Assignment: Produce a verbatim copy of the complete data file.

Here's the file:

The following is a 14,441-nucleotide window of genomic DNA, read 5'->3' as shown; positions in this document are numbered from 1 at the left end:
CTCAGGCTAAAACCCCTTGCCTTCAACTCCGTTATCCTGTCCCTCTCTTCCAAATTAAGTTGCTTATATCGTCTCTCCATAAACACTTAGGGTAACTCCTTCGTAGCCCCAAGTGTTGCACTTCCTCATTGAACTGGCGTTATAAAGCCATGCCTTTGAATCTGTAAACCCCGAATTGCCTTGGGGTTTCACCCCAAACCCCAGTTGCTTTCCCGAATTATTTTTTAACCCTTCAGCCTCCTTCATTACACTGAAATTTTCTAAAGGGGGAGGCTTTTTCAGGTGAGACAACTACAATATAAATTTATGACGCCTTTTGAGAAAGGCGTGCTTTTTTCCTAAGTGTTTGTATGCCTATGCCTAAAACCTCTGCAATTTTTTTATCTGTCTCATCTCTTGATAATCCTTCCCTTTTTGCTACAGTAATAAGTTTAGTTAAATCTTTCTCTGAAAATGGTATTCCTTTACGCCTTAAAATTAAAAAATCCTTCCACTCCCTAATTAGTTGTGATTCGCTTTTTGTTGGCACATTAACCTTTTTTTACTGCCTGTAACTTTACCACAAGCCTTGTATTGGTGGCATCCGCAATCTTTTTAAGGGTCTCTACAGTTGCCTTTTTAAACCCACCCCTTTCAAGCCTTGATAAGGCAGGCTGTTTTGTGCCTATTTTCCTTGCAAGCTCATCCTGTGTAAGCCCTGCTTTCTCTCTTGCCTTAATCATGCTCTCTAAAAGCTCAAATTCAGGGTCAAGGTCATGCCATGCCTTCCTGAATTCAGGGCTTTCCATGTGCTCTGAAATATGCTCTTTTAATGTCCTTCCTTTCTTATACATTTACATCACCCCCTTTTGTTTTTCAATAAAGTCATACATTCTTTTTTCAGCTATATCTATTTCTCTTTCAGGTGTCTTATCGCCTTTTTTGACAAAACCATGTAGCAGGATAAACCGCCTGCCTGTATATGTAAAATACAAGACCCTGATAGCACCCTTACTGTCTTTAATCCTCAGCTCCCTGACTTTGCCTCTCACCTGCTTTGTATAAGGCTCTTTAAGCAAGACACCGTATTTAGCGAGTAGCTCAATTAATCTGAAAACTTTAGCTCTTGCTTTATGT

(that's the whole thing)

The following is a 14,441-nucleotide window of genomic DNA, read 5'->3' as shown; positions in this document are numbered from 1 at the left end:
CTCAGGCTAAAACCCCTTGCCTTCAACTCCGTTATCCTGTCCCTCTCTTCCAAATTAAGTTGCTTATATCGTCTCTCCATAAACACTTAGGGTAACTCCTTCGTAGCCCCAAGTGTTGCACTTCCTCATTGAACTGGCGTTATAAAGCCATGCCTTTGAATCTGTAAACCCCGAATTGCCTTGGGGTTTCACCCCAAACCCCAGTTGCTTTCCCGAATTATTTTTTAACCCTTCAGCCTCCTTCATTACACTGAAATTTTCTAAAGGGGGAGGCTTTTTCAGGTGAGACAACTACAATATAAATTTATGACGCCTTTTGAGAAAGGCGTGCTTTTTTCCTAAGTGTTTGTATGCCTATGCCTAAAACCTCTGCAATTTTTTTATCTGTCTCATCTCTTGATAATCCTTCCCTTTTTGCTACAGTAATAAGTTTAGTTAAATCTTTCTCTGAAAATGGTATTCCTTTACGCCTTAAAATTAAAAAATCCTTCCACTCCCTAATTAGTTGTGATTCGCTTTTTGTTGGCACATTAACCTTTTTTTACTGCCTGTAACTTTACCACAAGCCTTGTATTGGTGGCATCCGCAATCTTTTTAAGGGTCTCTACAGTTGCCTTTTTAAACCCACCCCTTTCAAGCCTTGATAAGGCAGGCTGTTTTGTGCCTATTTTCCTTGCAAGCTCATCCTGTGTAAGCCCTGCTTTCTCTCTTGCCTTAATCATGCTCTCTAAAAGCTCAAATTCAGGGTCAAGGTCATGCCATGCCTTCCTGAATTCAGGGCTTTCCATGTGCTCTGAAATATGCTCTTTTAATGTCCTTCCTTTCTTATACATTTACATCACCCCCTTTTGTTTTTCAATAAAGTCATACATTCTTTTTTCAGCTATATCTATTTCTCTTTCAGGTGTCTTATCGCCTTTTTTGACAAAACCATGTAGCAGGATAAACCGCCTGCCTGTATATGTAAAATACAAGACCCTGATAGCACCCTTACTGTCTTTAATCCTCAGCTCCCTGACTTTGCCTCTCACCTGCTTTGTATAAGGCTCTTTAAGCAAGACACCGTATTTAGCGAGTAGCTCAATTAATCTGAAAACTTTAGCTCTTGCTTTATGT